This week’s chart shows total funding for the Department of Defense from fiscal year 1948 to fiscal year 2015 in inflation-adjusted 2015 dollars. Funding for the OCO account, first delineated following the 9/11 terrorist attacks, is separated out.
This week’s main chart shows that both proposals would reduce the growth in spending versus the Congressional Budget Office’s baseline. On the House side, spending would go from $3.8 trillion in fiscal year 2016 to $5.1 trillion in fiscal year 2025 for a total of $43 trillion over ten years.
The following charts are the third in a series looking at the the top foreign buyers of exports financed by the US Export-Import Bank (Ex-Im) from FY 2007 to FY 2013. The first new chart shows the total dollar amount of deals financed by Ex-Im in which the primary buyer was listed as being “unknown” or “various” in data made available to the public. It shows that 33 percent of the deals in Ex-Im’s public database used these vague labels.
The following charts are an update to my previous chart, which showed the top 10 foreign buyers of exports financed by the US Export-Import Bank from FY 2007 to FY 2013. That chart noted that foreign oil and airline companies dominated the list. The first new chart shows the top foreign oil companies that have purchased Ex-Im–financed exports during that time, based on the total amount of financing authorized. The second new chart provides the same information for foreign airline companies.
Using a dataset that the US Export-Import Bank recently made available to the public, one can see which foreign companies are among the top purchasers of American exports financed by the bank’s subsidy programs. The following table shows the top 10 foreign buyers, based on the total amount of financing authorized from fiscal years 2007 through 2013.
The US Export-Import Bank (Ex-Im) has been called “Boeing’s Bank” because of the overwhelming benefits that the aerospace conglomerate has received from the federal export credit agency over the years. This week’s charts, which were created using figures from Ex-Im’s 2014 annual report, show that Boeing remains the primary beneficiary of the bank’s taxpayer-backed financing.
This week’s chart is an updated comparison of the different measurements of the unemployment rate from the Bureau of Labor Statistics (BLS). It includes new data on the official and alternative unemployment measurements for January 2015. The widely reported official unemployment rate, which remains the primary measure of labor market performance, is not the most realistic representation of the current state of the economy, because it fails to capture, among other things, individuals who have simply stopped looking for work. The limited perspective on the labor market offered by the official unemployment rate is readily apparent when compared to alternative measures of unemployment.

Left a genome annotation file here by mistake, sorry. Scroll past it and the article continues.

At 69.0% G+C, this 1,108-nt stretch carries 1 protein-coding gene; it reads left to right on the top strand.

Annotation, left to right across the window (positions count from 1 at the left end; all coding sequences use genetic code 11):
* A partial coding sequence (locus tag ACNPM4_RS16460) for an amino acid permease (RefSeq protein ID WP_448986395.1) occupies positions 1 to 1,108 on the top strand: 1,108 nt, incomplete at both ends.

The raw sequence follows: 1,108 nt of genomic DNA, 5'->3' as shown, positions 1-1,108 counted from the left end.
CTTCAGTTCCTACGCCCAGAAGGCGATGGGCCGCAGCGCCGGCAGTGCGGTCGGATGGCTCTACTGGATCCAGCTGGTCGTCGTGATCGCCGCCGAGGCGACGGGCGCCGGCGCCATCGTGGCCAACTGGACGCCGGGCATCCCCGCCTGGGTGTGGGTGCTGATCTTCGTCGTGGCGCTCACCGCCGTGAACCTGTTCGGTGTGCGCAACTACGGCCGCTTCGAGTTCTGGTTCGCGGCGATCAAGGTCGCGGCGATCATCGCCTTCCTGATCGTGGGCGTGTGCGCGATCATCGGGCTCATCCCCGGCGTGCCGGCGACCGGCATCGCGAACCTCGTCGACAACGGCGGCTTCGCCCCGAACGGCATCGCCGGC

While the president’s budget proposal is unlikely to go anywhere because Republicans control Congress, it doesn’t change the underlying reality that the long-term budget picture remains bleak because spending will outstrip revenues unless policymakers change course. That means cutting the size and scope of the federal government—not increasing taxes.
If current laws stay in place, spending for Social Security and the major health-care programs, including Medicare, Medicaid, and the Affordable Care Act, will grow faster than the economy. As a rule of thumb, a government’s spending should never grow faster than the economy that’s supposed to pay for it. (It’s worth noting that the CBO lowered its projection of economic growth going forward.) All of this suggests that, rather than celebrating a short-term respite from $1 trillion deficits, we should be even more concerned about reining in the size and scope of the federal government.
Revenues from the gas tax are dedicated to the federal Highway Trust Fund for spending on highway and transit projects. But this revenue, along with the revenue from other smaller dedicated taxes, hasn’t been enough to cover the annual amounts authorized by Congress in recent years, forcing policymakers to transfer more than $60 billion from general funds to the Highway Trust Fund since 2008.
Ex-Im Bank provides billions of dollars in financing for foreign firms to purchase American goods, in theory supporting American jobs and promoting economic growth in developing economies. However many of these taxpayer-supported loans simply subsidize large foreign corporations in buying goods from major U.S. firms, instead of serving their intended purpose. Congress must reauthorize Ex-Im by June 2015 or the bank will be shuttered. Veronique de Rugy outlines the problems with Ex-Im in this interview.